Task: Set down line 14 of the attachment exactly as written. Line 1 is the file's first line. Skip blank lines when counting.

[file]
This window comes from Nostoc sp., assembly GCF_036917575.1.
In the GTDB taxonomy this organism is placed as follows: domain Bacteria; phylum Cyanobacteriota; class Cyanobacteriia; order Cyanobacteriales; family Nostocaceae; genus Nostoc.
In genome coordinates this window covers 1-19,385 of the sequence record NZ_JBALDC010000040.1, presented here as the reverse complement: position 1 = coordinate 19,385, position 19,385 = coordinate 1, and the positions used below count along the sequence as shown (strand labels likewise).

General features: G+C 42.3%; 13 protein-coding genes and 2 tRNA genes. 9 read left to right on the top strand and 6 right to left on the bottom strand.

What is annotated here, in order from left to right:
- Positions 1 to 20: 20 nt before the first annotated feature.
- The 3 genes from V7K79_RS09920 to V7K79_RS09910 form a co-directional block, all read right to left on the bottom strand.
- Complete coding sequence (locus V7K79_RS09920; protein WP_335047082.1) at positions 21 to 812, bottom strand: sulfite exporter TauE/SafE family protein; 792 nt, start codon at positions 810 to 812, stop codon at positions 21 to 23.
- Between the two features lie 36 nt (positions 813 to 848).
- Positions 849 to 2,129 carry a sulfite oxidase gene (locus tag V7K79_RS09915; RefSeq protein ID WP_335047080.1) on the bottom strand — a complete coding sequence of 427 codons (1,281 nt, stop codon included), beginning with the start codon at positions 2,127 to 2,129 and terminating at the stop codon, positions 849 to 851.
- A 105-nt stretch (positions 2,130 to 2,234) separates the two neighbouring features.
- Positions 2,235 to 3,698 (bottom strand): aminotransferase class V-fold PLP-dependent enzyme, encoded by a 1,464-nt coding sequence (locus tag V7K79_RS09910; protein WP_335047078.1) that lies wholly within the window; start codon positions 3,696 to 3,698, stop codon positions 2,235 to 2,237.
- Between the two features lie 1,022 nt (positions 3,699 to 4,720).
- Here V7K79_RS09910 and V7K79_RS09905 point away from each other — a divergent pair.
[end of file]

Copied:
- Here V7K79_RS09910 and V7K79_RS09905 point away from each other — a divergent pair.